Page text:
Allium giganteum is by far the most telling of all the ornamental onions. It has cricket ball sized heads tightly packed with hundreds of glistening amethyst-mauve flowers set on a 120cm or moretall stem. It flowers here in late November and early December here a month later than the other large drumstick Alliums.
This is in every way such a wonderful book that it should be in the library of every person with an interest in gardening, botany or shamanism. Huanduj Brugmansia is the new book on the genus by Alistair Hay, Monika Gottschalk, Adolfo Holguin
The death rate amongst babies and young children of the Central Highlands gold diggers was very high during the middle decades of the 19th century. Most diggers couldn’t afford gravestones and planted flowers, including Ixias, on their children’s graves.
I’m besotted by the dry garden here at Lambley. In a quiet way it has been beautiful all winter long. The small miracles of the bulb world such as Iris reticulata, Narcissus cantabricus, Galanthus elwesii and all the others which flower in the coldest and wettest months brought such delight to this besotted nurseryman.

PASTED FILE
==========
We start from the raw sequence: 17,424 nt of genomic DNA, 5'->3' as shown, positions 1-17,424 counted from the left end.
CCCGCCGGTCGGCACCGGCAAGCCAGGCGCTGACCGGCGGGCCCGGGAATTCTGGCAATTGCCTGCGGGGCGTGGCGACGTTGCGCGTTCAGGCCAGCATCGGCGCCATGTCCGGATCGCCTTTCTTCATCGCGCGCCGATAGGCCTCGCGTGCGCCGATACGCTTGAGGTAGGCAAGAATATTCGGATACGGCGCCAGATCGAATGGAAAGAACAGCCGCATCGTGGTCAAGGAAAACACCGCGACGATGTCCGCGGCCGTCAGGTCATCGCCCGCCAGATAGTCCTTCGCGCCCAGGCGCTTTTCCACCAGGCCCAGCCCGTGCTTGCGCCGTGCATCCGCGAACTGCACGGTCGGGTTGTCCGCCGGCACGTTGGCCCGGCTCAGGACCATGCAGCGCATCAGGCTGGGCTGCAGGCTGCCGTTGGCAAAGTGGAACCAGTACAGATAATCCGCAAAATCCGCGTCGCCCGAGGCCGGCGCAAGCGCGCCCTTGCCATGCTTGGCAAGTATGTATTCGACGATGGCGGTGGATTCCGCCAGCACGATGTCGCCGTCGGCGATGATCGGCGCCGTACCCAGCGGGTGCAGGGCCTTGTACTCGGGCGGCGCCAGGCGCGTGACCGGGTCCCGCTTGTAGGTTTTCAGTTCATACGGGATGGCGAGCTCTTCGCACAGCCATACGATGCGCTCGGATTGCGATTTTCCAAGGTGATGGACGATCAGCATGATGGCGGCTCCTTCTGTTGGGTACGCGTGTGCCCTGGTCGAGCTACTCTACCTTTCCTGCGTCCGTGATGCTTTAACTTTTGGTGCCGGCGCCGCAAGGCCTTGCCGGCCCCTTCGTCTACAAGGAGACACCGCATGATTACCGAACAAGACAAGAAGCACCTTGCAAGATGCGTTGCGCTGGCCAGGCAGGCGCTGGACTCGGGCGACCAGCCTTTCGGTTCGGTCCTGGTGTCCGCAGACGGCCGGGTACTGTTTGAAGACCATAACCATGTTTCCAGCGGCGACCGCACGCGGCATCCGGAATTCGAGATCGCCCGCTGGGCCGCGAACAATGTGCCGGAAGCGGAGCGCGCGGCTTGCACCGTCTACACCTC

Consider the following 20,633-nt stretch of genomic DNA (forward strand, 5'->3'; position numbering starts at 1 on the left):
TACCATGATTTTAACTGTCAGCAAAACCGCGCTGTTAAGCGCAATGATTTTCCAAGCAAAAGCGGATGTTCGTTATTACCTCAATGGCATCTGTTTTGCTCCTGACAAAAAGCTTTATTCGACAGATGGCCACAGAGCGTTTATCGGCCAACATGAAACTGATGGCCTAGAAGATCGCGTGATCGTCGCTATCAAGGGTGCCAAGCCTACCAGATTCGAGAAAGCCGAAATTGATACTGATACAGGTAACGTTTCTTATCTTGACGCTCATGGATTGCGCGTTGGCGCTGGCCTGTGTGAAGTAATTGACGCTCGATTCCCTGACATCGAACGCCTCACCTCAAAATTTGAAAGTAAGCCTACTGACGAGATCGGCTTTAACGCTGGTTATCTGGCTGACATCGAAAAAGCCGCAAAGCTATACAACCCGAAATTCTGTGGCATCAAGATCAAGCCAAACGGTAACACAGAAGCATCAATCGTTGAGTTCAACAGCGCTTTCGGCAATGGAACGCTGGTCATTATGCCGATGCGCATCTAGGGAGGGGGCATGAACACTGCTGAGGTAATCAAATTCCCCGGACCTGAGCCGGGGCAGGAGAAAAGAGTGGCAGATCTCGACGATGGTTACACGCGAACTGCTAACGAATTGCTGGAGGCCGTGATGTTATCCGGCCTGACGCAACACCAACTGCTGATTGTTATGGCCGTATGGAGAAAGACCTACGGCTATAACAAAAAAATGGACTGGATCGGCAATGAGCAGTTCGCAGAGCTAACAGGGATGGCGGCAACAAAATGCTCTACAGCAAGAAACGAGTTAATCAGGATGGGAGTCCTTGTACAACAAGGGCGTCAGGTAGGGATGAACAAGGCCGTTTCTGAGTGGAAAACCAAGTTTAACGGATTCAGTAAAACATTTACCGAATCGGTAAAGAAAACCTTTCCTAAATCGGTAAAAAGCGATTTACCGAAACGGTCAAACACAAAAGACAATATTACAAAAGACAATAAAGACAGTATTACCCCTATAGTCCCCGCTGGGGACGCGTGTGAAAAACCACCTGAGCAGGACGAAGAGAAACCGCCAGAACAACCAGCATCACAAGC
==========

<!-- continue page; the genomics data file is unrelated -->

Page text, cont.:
I grow a drift of the Snakeshead Fritillary, Fritillaria meleagris, under a deciduous shrub, Indigofera heterantha, and a herbaceous perennial Euphorbia ‘Excalibur’. In my garden this fritillary starts growing in winter and has all the winter and early spring light as it grows, flowers, seeds and fattens its bulbs whilst the shrub and perennial are dormant.
Each new week of winter has brought forth a new palette of colours and perfumes from the bulbous plants. In this week's notes we are featuring photographs taken in the gardens this week of some of the first heralds of spring. The past week the stars have been the Muscari and Tulipa species.
The following notes describe the way I grow vegetables here in the garden at Lambley. I have a large area dedicated to vegetables, soft fruit, apples and frost hardy citrus. I grow cut flowers for the house in this part of the garden too.